In Manchester, the council-led project will integrate mobility, energy, and informations and communications technology (ICT) systems into the infrastructure along the Corridor. It will introduce a range of technologies into assets such as the University of Manchester Electrical Grid, with the aim of showing their potential for supplying, storing and using energy more effectively in urban environments. Data visualisation techniques, based on the use of real-time data, will also be developed.

In 2016, Manchester launched CityVerve, a £10 million collaborative project to demonstrate internet of things technologies. The project will involve several smart city initiatives, including:

  • talkative bus stops, which use digital signage and sensors, to provide information to passengers and provide data to bus operators on the numbers waiting for buses
  • air quality sensors in the street furniture
  • ‘Community Wellness’ sensors in parks, along school and commuter routes, to encourage exercise
  • a ‘biometric sensor network’, to help people manage their chronic respiratory conditions

Final thoughts

There is great excitement about the potential for smart city technologies. However, as is highlighted by the smart-eco cities report, many are limited in scale, short term, and based on competition funding. If we want to create sustainable cities, which meets challenges of the future, greater investment will be needed from both public and private sector.


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Future City Glasgow: successes, challenges and legacy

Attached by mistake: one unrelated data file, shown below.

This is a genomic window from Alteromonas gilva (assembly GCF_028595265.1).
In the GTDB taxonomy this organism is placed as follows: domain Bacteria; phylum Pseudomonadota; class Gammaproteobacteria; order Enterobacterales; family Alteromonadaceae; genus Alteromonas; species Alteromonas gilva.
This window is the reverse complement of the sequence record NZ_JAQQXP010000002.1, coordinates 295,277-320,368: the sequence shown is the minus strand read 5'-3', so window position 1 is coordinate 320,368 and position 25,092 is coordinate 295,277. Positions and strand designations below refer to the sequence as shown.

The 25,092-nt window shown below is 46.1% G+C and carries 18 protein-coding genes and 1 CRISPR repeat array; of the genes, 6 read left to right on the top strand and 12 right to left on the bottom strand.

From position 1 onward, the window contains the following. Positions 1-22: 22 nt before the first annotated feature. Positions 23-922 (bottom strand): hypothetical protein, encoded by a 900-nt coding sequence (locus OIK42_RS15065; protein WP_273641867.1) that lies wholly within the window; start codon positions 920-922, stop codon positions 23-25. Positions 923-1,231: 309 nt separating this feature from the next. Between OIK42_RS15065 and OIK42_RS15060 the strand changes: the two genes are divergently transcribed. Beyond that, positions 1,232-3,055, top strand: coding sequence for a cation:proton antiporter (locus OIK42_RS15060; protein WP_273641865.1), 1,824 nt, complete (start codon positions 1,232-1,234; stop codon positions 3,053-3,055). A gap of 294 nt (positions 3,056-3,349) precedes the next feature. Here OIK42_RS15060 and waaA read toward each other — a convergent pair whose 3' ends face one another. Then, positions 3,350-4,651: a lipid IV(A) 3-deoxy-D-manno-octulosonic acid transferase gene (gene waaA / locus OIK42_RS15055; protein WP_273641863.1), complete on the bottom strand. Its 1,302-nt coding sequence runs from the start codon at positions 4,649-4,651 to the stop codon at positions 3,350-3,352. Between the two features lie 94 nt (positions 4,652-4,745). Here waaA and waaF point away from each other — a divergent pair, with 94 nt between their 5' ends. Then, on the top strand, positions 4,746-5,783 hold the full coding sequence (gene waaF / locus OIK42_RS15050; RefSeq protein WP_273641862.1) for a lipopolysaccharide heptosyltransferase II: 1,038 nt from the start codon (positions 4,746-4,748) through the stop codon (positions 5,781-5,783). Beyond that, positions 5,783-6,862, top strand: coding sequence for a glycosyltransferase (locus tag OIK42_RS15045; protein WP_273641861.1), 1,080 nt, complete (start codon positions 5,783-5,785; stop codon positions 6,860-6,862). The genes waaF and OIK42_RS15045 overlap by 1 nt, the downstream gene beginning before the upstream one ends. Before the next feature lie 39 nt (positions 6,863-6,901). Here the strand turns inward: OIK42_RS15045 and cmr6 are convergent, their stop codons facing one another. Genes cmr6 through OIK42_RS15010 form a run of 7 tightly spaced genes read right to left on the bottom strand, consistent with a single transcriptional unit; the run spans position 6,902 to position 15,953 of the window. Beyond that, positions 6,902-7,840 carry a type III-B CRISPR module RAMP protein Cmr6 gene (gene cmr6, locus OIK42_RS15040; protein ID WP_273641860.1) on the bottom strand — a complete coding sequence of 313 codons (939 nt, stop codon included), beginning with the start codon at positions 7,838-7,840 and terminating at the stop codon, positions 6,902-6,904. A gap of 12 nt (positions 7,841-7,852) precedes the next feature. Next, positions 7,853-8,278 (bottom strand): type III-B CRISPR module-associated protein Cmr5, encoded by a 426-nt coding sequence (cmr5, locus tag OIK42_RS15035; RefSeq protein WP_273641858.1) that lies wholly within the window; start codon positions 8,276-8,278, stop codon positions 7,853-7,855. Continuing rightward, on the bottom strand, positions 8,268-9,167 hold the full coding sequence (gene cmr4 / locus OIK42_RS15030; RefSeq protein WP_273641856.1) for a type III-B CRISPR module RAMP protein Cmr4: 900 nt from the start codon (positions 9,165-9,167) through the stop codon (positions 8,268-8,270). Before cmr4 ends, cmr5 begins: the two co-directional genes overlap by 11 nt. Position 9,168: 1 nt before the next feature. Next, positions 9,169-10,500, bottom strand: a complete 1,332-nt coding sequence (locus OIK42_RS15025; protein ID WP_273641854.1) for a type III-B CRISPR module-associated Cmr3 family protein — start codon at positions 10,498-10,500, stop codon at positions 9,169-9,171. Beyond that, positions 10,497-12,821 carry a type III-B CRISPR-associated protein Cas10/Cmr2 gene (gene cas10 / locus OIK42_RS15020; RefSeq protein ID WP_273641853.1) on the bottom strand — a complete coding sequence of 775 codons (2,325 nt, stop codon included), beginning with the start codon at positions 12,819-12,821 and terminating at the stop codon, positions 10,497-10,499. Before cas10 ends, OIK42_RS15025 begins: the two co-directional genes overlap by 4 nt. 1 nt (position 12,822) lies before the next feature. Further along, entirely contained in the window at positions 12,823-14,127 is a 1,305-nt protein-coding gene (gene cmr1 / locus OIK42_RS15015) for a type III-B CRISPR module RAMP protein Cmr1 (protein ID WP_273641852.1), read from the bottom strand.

By Steven McGinty

In 2013, Glasgow City Council won £24 million worth of funding from Innovate UK (formerly the Technology Strategy Board) that would see the city become a ‘living lab’ for smart city projects.

Although Glasgow has been more synonymous with low life expectancies (the so called ‘Glasgow Effect’) and urban deprivation, the funding was intended to transform Glasgow into a world leading smart city, with the technologies piloted by Glasgow eventually being used in other cities.

The projects proposed by Glasgow City Council were designed to explore innovative ways to use technology and data to make the city ‘safer, smarter and more sustainable’.

However, three years on, with the majority of the work complete, has the programme been a success?

Managing a future city

From the beginning, Future City Glasgow set out an ambitious programme for change. However, it wasn’t just the experimental nature of the technologies or implementing them in such a short space of time which caused challenges. The programme also had an important role to play in the security of the 2014 Commonwealth Games – a major international event for the city.

Just under half of the programme’s funding was spent on a new state-of-the-art Operations Centre,  integrating traffic and public safety management systems, and bringing together public space CCTV, security for the city council’s museums and art galleries, traffic management and police intelligence.

Although this has required significant investment, the centre has enabled Glasgow to take a ‘proactive’ approach to traffic management and public safety. Video analytics tools, for example, provide operation centre operators with better information to help respond to emerging events. And traffic operators have control over the city’s signalling, allowing them to prioritise late-running public transport. CCTV cameras have also been upgraded to full HD, providing better images for operators and an important source of evidence for Police Scotland.

Demonstrator projects

A major part of Future City Glasgow’s work has been introducing a number of demonstrator projects. According to Gary Walker, programme director at Future City Glasgow, these focus on four main themes: energy; active travel (encouraging people to walk and cycle); public safety; and transport. Some of the most notable projects, include: